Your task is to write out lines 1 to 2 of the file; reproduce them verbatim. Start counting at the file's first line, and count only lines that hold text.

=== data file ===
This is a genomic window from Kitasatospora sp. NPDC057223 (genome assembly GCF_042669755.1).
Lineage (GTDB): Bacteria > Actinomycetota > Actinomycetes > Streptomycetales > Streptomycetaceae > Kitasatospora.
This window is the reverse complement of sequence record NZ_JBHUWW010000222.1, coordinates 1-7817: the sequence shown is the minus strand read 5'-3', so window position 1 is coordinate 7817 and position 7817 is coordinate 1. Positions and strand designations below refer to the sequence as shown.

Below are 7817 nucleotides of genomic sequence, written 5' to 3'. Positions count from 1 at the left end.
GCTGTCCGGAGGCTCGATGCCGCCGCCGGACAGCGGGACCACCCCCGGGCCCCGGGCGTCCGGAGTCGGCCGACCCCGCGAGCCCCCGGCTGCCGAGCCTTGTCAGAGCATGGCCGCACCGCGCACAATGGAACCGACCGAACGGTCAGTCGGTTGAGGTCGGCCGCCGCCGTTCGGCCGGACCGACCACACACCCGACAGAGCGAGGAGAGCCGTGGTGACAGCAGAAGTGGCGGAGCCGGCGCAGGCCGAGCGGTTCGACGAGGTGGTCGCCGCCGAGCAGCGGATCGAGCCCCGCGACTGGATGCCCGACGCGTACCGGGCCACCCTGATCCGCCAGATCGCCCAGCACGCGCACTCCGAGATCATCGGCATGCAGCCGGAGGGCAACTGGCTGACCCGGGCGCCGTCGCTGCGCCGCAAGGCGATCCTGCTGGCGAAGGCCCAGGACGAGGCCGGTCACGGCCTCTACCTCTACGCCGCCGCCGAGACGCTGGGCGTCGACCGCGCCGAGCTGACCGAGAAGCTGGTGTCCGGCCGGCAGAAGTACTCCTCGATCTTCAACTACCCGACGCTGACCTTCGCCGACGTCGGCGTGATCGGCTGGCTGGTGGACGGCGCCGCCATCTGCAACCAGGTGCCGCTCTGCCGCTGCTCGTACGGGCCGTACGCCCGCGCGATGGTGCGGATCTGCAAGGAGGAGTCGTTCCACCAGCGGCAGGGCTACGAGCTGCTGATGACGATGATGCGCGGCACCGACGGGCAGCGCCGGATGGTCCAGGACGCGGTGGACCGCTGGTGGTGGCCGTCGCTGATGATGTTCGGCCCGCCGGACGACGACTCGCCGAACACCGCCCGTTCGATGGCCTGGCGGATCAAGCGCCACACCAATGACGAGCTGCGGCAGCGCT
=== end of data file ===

This is a genomic window from Kitasatospora sp. NPDC057223 (genome assembly GCF_042669755.1).
Lineage (GTDB): Bacteria > Actinomycetota > Actinomycetes > Streptomycetales > Streptomycetaceae > Kitasatospora.